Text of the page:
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Comment: Re:Wah, wah (Score 1) 721

by ScentCone (#46722147) Attached to: Can the ObamaCare Enrollment Numbers Be Believed?

"The numbers turned out *much* higher than Fox News predicted

No, the numbers have turned out AT ALL. Because we haven't been given actual numbers. The numbers we got don't tell us who's paid (thus making time spent filling in an online form into an actual money-changes-hands transaction that actually insures somebody), and don't tell us how many people in that mix were the ones who had their insurance cancelled on them (roughly 6-million, so far).

So, actually, the numbers turned out pretty much right where critics said they would: abysmally low.

Comment: Re:Plan not grandfathered and minimum standard. (Score 1) 721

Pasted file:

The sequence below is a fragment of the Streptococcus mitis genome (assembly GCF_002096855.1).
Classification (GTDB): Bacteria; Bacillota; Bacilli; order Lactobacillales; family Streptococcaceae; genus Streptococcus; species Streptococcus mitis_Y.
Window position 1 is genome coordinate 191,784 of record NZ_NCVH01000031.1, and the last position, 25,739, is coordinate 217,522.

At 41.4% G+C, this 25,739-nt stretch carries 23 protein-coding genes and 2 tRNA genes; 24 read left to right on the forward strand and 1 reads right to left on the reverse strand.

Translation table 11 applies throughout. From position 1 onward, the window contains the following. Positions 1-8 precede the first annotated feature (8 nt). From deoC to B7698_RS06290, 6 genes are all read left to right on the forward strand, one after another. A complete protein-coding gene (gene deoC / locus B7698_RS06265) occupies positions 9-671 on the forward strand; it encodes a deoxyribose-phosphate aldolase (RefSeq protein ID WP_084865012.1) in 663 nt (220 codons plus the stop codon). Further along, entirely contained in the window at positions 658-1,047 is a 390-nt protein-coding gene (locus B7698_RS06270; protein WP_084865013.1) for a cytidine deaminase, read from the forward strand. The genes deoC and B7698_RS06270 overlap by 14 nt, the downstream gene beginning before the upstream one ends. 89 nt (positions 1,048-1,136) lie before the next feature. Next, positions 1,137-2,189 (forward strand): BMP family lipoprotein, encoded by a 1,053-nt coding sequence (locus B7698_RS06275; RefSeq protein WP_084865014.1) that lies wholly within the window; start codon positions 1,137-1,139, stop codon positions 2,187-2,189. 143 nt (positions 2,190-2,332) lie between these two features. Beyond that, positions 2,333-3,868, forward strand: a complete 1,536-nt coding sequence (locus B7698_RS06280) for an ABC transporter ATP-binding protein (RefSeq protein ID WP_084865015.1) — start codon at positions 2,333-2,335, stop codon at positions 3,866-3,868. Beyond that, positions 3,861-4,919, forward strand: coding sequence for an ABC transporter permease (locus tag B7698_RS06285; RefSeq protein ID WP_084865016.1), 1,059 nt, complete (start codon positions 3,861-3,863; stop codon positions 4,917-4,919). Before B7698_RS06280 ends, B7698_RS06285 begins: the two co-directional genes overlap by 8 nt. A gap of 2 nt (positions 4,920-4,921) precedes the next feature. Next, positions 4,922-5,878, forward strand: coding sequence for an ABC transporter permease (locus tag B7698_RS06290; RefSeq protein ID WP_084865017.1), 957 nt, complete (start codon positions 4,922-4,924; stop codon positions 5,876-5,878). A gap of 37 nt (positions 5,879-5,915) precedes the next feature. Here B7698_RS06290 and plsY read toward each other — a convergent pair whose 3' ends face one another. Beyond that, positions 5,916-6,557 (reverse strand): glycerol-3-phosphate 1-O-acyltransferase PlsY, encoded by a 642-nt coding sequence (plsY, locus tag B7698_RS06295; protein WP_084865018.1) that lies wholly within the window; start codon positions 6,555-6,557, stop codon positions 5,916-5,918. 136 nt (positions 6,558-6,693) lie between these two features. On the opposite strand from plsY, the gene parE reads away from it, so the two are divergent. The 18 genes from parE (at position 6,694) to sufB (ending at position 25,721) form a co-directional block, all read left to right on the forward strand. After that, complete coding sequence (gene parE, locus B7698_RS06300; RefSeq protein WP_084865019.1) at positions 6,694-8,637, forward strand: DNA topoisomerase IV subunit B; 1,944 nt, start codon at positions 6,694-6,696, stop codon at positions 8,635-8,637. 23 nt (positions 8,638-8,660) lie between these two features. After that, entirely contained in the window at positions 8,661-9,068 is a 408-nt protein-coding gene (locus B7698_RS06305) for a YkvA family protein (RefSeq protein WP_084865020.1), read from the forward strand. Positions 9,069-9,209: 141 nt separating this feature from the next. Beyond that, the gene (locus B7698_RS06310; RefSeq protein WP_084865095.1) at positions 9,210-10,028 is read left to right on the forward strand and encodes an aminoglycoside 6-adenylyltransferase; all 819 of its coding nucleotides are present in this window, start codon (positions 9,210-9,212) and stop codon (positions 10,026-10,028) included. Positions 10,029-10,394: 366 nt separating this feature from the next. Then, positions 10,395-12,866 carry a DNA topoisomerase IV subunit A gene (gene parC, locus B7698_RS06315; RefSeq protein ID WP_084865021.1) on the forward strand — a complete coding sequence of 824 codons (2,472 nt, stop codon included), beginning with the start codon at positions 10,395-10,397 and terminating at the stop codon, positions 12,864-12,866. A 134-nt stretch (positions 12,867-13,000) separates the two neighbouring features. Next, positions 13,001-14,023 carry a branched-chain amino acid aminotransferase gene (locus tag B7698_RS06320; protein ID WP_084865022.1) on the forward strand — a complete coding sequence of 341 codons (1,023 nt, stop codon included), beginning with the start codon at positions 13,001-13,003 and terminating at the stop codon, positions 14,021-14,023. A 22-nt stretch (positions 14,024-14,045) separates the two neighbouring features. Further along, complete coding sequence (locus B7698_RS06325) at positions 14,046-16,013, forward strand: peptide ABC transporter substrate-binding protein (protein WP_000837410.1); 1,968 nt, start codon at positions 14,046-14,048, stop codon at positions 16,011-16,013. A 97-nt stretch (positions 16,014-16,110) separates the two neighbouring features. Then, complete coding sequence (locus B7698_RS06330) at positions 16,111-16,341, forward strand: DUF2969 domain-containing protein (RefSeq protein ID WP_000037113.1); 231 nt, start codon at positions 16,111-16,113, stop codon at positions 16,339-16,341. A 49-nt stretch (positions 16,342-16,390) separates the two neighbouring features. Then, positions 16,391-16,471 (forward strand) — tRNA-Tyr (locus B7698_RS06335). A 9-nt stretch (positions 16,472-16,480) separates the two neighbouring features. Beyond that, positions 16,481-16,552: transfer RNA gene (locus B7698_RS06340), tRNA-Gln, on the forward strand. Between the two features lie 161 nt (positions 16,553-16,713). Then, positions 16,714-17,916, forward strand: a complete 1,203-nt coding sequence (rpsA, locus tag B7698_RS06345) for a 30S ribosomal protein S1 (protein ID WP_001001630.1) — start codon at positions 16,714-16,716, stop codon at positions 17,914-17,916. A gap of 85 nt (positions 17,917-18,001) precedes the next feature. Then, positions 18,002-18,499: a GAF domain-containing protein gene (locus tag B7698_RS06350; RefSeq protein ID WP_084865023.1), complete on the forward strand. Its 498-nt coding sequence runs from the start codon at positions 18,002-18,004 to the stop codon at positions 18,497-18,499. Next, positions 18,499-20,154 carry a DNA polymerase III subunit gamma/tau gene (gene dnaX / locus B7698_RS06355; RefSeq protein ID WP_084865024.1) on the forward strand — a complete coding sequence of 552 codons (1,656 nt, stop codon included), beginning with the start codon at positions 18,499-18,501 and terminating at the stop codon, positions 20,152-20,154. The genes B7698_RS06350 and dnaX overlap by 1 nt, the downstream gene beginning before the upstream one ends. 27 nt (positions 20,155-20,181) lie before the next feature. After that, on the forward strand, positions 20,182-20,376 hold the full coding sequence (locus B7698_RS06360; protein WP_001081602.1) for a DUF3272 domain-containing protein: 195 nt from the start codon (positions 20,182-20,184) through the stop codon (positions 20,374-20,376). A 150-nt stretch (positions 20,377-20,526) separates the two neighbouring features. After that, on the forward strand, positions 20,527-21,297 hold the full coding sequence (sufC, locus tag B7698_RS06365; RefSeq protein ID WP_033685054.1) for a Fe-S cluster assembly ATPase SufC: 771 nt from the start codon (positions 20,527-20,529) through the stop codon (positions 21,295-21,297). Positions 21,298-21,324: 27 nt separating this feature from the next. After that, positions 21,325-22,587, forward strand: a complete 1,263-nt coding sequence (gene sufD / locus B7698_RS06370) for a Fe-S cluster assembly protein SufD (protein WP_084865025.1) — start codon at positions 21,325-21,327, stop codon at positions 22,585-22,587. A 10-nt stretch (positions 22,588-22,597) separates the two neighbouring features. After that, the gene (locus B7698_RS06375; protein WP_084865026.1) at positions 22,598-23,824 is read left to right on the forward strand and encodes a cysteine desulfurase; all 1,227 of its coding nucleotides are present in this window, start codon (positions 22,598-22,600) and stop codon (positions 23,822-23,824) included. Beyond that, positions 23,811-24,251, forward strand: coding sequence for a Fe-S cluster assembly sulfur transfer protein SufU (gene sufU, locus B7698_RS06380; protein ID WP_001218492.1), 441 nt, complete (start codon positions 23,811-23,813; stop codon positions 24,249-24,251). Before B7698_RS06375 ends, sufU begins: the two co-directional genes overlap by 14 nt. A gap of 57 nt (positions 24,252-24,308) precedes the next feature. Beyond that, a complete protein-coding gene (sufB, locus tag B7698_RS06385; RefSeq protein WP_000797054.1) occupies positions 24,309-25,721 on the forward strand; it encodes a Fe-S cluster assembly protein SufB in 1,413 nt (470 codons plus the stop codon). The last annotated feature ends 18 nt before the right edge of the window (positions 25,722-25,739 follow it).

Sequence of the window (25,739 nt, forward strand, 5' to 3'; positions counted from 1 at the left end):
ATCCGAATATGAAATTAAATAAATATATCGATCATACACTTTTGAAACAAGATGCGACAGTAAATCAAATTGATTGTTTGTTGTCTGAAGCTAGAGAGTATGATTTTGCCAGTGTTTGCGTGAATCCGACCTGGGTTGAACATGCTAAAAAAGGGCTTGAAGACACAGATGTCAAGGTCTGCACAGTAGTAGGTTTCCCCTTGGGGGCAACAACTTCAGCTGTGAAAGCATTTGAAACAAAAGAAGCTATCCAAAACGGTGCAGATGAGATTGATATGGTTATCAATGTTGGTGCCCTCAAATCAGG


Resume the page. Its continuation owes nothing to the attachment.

by ScentCone (#46722123) Attached to: Can the ObamaCare Enrollment Numbers Be Believed?

The US will catch up to the idea that every human has the right to health without concern for cost or it will fail.

I think you don't understand what the word "right" means.

Should people also have a right to housing, clothing, food, climate control, utilities, and the rest, without concern for cost? Does everyone have that right? Because if you don't have those things, you could die. Just like you could by not having a "right" to the services of a podiatrist when you have achy feet.